At the 1992 United Nations Conference on Environment and Development, popularly known as the Rio Earth Summit, the world’s leaders constructed a new "sustainable development" paradigm that promised to enhance environmentally sound economic and social development. Twenty years later, the proliferation of multilateral environmental agreements points to an unprecedented achievement, but is worth examining for its accomplishments and shortcomings.
This book provides a review of twenty years of multilateral environmental negotiations (1992-2012). The authors have participated in most of these negotiating processes and use their first-hand knowledge as writers for the International Institute for Sustainable Development’s Earth Negotiations Bulletin as they illustrate the changes that have taken place over the past twenty years. The chapters examine the proliferation of meetings, the changes in the actors and their roles (governments, nongovernmental organizations, secretariats), the interlinkages of issues, the impact of scientific advice, and the challenges of implementation across negotiating processes, including the Framework Convention on Climate Change, the Convention to Combat Desertification, the Convention on Biological Diversity, the Commission on Sustainable Development, the UN Forum on Forests, the chemicals conventions (Stockholm, Basel and Rotterdam), the Montreal Protocol on Substances that Deplete the Ozone Layer, the Convention on International Trade in Endangered Species, the Convention on Migratory Species and the International Treaty on Plant Genetic Resources for Food and Agriculture.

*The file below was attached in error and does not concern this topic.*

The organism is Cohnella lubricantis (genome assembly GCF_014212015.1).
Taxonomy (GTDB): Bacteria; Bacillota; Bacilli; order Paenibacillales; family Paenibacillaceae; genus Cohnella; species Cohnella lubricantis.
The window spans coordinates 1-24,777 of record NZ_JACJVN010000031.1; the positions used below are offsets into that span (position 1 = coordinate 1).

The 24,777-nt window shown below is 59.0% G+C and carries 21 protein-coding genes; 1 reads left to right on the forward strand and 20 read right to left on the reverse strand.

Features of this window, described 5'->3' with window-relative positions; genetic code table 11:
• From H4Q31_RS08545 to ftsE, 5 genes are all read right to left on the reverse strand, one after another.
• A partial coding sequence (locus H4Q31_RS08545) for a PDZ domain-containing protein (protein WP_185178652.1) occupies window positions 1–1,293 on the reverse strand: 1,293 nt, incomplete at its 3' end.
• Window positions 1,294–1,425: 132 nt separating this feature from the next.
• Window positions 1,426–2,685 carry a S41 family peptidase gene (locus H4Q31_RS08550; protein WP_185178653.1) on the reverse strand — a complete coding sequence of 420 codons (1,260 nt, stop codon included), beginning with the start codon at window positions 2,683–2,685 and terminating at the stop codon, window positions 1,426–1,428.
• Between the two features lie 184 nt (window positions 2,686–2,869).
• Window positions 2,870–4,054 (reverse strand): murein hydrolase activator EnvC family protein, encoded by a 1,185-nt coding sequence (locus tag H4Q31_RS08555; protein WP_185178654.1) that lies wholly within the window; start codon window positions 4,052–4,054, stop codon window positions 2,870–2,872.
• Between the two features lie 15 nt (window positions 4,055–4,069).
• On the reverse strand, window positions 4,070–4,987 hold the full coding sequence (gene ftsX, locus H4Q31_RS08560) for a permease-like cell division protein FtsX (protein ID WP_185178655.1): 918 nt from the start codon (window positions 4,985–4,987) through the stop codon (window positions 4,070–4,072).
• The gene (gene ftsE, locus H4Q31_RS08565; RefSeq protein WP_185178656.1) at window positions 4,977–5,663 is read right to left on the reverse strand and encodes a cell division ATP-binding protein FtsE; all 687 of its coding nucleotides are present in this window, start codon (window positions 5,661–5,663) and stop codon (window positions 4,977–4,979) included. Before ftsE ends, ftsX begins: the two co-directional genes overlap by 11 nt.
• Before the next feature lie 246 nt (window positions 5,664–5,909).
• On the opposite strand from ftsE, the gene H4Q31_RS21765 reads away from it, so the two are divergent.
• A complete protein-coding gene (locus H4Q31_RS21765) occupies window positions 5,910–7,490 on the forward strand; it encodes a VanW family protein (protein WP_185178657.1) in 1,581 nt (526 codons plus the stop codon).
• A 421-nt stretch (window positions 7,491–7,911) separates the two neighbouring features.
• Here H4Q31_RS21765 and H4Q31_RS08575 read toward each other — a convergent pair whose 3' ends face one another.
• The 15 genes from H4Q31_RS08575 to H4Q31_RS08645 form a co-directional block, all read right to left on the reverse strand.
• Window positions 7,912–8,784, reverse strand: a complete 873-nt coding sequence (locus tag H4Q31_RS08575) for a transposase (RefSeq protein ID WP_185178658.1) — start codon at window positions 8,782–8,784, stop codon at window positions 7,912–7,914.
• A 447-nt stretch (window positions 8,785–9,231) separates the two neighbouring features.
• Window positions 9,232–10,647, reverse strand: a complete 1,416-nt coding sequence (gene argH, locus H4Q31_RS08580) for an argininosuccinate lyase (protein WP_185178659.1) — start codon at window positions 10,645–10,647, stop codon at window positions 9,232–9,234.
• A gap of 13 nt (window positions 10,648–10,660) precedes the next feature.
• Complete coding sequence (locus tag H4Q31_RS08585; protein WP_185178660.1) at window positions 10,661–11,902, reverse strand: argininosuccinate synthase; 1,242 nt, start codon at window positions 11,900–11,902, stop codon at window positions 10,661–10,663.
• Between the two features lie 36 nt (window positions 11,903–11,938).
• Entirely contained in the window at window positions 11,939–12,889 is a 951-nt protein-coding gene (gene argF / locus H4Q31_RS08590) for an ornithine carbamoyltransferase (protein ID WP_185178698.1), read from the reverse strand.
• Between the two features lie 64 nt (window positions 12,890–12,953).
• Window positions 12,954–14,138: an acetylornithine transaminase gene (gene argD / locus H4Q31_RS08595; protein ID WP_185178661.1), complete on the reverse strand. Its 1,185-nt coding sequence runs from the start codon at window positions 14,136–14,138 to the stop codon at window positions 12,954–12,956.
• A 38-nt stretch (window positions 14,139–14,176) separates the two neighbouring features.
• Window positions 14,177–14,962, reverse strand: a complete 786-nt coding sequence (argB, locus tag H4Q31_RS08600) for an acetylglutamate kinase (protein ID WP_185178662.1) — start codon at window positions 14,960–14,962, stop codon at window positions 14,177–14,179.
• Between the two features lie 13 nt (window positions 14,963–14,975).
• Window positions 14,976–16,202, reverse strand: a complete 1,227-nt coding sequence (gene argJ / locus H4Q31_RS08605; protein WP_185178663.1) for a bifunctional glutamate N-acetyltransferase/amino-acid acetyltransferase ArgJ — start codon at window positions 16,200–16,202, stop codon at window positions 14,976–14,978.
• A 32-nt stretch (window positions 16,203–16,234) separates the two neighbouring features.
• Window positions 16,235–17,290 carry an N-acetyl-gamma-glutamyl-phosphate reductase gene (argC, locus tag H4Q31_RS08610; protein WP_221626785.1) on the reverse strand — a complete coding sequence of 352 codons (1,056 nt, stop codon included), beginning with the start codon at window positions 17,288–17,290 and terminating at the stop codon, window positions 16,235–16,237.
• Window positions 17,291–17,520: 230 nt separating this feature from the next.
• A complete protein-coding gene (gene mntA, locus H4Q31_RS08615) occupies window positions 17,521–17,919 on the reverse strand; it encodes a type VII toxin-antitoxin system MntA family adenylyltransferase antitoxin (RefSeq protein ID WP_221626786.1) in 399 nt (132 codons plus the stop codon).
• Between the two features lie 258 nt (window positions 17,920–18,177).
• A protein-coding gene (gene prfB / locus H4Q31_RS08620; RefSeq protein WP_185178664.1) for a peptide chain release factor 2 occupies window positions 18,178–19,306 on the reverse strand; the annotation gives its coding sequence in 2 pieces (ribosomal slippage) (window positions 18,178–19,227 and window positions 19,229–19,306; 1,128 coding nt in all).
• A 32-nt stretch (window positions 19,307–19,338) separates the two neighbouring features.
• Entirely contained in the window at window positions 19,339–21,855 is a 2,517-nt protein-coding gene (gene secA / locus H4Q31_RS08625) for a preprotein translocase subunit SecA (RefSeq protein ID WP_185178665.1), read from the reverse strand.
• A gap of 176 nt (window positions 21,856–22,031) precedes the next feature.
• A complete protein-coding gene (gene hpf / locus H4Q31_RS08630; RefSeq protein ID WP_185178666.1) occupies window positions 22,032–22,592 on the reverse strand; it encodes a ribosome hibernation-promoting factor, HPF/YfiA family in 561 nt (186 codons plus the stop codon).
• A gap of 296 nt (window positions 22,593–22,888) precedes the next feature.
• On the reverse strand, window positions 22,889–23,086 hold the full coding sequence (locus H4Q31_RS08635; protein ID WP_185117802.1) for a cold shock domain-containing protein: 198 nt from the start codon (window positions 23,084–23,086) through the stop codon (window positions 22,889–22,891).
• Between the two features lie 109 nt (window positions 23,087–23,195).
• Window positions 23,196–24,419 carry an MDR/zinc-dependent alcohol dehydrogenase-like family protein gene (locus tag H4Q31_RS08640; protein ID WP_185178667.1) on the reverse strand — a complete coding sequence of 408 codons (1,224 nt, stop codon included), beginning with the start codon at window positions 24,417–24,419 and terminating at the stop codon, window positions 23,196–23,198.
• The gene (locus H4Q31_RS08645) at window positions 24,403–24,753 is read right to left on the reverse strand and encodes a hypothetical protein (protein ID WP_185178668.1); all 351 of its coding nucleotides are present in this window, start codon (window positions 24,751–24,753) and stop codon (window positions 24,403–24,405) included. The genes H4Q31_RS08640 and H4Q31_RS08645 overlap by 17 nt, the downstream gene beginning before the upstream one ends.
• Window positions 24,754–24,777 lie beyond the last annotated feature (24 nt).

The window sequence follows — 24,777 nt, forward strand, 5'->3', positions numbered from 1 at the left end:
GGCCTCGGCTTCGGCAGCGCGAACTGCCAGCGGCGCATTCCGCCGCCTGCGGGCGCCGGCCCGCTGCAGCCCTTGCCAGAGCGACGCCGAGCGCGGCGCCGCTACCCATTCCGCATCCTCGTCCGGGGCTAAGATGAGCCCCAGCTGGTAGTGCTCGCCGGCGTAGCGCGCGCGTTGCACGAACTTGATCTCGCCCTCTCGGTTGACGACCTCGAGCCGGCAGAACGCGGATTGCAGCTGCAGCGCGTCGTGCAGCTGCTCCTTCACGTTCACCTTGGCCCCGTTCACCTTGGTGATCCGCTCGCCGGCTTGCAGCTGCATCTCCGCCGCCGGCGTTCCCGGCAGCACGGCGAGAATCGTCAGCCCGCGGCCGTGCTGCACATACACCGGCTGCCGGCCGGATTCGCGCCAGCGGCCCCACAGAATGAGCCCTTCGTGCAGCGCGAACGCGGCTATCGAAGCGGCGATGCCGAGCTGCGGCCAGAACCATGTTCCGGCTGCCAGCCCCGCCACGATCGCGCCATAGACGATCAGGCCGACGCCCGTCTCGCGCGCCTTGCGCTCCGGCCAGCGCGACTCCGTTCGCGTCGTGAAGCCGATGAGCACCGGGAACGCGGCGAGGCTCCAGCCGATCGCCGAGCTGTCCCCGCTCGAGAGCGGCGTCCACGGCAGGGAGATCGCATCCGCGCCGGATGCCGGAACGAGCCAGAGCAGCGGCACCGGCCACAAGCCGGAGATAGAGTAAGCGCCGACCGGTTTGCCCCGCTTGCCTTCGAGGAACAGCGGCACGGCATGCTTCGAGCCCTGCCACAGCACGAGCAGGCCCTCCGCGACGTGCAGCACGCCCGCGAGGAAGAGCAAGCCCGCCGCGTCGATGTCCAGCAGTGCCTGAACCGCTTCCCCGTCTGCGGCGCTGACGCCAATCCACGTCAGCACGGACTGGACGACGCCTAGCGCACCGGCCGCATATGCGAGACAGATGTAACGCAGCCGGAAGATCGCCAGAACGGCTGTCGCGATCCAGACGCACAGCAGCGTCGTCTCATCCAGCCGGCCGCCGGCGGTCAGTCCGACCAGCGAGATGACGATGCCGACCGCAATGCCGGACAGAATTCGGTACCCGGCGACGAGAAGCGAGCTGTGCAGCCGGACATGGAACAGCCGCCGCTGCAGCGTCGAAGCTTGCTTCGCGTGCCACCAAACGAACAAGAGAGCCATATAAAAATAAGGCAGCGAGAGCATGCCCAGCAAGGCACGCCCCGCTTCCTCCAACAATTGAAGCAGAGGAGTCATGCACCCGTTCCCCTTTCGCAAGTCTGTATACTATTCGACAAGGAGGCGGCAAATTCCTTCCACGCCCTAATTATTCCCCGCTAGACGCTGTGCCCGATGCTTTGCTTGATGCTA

1. An Insider’s Guide to Multilateral Environmental Negotiations since the Earth Summit, Pamela S. Chasek and Lynn M. Wagner PART 1: EVOLUTION OF PROCESS 2. Raising the Tempo: The Escalating Pace and Intensity of Environmental Negotiations Joanna Depledge and Pamela S. Chasek 3. Earth Negotiations on a Comfy Couch: Building Negotiator Trust through Innovative Processes Deborah Davenport, Lynn M. Wagner and Chris Spence 4. Informing Policy: Science and Knowledge in Global Environmental Agreements Pia M. Kohler, Alexandra Conliffe, Stefan Jungcurt, Maria Gutierrez, and Yulia Yamineva PART 2: EVOLUTION OF ACTORS 5. Global Alliances to Strange Bedfellows: The Ebb and Flow of Negotiating Coalitions Lynn M. Wagner, Reem Hajjar and Asheline Appleton 6. Singing the Unsung: Secretariats Global Environmental Politics Sikina Jinnah 7. Witness, Architect, Detractor: The Evolving Role of NGOs in International Environmental Negotiations Stanley W. Burgiel and Peter Wood PART 3: EVOLUTION OF ISSUES 8. What’s in a Name? Pamela S. Chasek, Maria Gutierrez and Reem Hajjar 9. Trade and Environment: Old Wine in New Bottles? Kati Kulovesi, Sabrina Shaw and Stanley W. Burgiel 10. Climate Change Bandwagoning: Climate Change Impacts on Global Environmental Governance Sikina Jinnah and Alexandra Conliffe 11. Implementation Challenges and Compliance in MEA Negotiations Elisa Morgera, Elsa Tsioumani, Soledad Aguilar and Hugh Wilkins CONCLUSIONS 12. The Road from Rio: Lessons Learned from Twenty Years of Multilateral Environmental Negotiations Pamela S. Chasek, Lynn M. Wagner and Peter Doran
"The Roads from Rio provides insight into 20 years of multilateral environmental negotiations (1992–2012), by critically analyzing and discussing a cross-selection of MEAs and International Environmental Processes over the years. Compiled by academics reporting from the front line, The Roads from Rio offers a comprehensive analysis of, and insight into the dynamic and complex world of 20 years of climate negotiations. In managing global environmental problems in current fragmented climate governance system, The Roads from Rio reveals the prominent role of multilateral negotiations in this process." – Dr Suzanne Verhoog, University of Amsterdam
"Remarkably accessible despite its three-page dictionary of acronyms, the volume is well suited to introduce future academics and practitioners to this complex landscape. There are few up-to-date accounts of these complex processes that can match its balance of comprehensiveness and accessibility." – Noelle E. Selin – Review of Policy Research